For example, people who don’t have access to healthy foods are less likely to eat a balanced diet and are more likely to be at risk for heart disease, diabetes and obesity.
“These issues dramatically influence both personal and community health. To improve the community’s mental and physical health, we need to continue to work collaboratively across sectors to address these root causes of poor health in our community,” Barnes said.
The 2021 list is much the same as the 2018 report, with the exception of respiratory disease replacing tobacco use. Stakeholders throughout the community will narrow this list to the top three concentrations during a strategy session in November. From there, the health partners will update community health improvement plans. The priorities from the 2018 process were nutrition, physical activity and weight; access to healthcare; and mental health.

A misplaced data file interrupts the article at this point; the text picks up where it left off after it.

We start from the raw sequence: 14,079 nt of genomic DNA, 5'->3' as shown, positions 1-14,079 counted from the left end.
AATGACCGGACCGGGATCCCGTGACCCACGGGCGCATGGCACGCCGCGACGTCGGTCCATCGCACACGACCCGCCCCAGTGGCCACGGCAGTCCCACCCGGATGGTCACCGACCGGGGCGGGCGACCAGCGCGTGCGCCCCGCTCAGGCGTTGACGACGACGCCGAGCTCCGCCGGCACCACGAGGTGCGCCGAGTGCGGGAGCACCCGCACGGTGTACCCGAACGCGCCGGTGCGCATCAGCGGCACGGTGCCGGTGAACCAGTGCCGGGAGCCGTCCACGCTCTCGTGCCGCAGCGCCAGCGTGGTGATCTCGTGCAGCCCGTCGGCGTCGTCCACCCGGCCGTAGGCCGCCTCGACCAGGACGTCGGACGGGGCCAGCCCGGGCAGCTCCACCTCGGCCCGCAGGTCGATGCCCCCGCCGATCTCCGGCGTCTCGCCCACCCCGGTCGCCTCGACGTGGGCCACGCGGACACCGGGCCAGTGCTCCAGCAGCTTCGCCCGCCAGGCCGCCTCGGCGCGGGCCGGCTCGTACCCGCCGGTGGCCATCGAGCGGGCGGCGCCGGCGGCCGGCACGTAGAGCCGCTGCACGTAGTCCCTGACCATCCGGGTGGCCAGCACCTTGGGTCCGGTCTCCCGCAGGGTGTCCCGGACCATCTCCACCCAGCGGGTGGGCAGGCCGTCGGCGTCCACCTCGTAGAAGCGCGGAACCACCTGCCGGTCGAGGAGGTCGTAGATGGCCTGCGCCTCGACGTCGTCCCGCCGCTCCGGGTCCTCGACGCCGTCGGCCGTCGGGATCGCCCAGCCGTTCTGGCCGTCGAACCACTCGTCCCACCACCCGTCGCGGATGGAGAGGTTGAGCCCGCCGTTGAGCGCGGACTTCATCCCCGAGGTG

Health condition worsens since 2018
The number of people who identified their health as “fair” or “poor” in the study’s Total Area increased from 19.3% in 2018 to 24.8% this year, according to a Tuesday release. This number is well above both national and Iowa and Illinois percentages and was reported most often among adults ages 40-64, Black respondents, and adults in very low-income households. The local data compares to 12.6% nationally, 17.7% in Illinois and 14.4% in Iowa.
The pandemic has impacted every aspect of life since March 2020, but focus group members were able to identify other pressing issues in the community. Some of these include a need for more medical specialists in the community; help with navigating complex healthcare systems and medical insurance; more preventative and holistic care options; and improved diversity and cultural competency among medical providers.